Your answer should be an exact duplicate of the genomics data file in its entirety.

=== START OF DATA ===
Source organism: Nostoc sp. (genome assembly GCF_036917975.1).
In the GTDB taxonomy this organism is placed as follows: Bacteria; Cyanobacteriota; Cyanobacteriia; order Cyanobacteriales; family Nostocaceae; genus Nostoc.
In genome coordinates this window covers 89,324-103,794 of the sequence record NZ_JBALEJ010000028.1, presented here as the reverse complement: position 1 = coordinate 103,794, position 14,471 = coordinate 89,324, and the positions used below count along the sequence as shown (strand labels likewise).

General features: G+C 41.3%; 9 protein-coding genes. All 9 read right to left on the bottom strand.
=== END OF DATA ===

Source organism: Nostoc sp. (genome assembly GCF_036917975.1).
In the GTDB taxonomy this organism is placed as follows: Bacteria; Cyanobacteriota; Cyanobacteriia; order Cyanobacteriales; family Nostocaceae; genus Nostoc.
In genome coordinates this window covers 89,324-103,794 of the sequence record NZ_JBALEJ010000028.1, presented here as the reverse complement: position 1 = coordinate 103,794, position 14,471 = coordinate 89,324, and the positions used below count along the sequence as shown (strand labels likewise).

General features: G+C 41.3%; 9 protein-coding genes. All 9 read right to left on the bottom strand.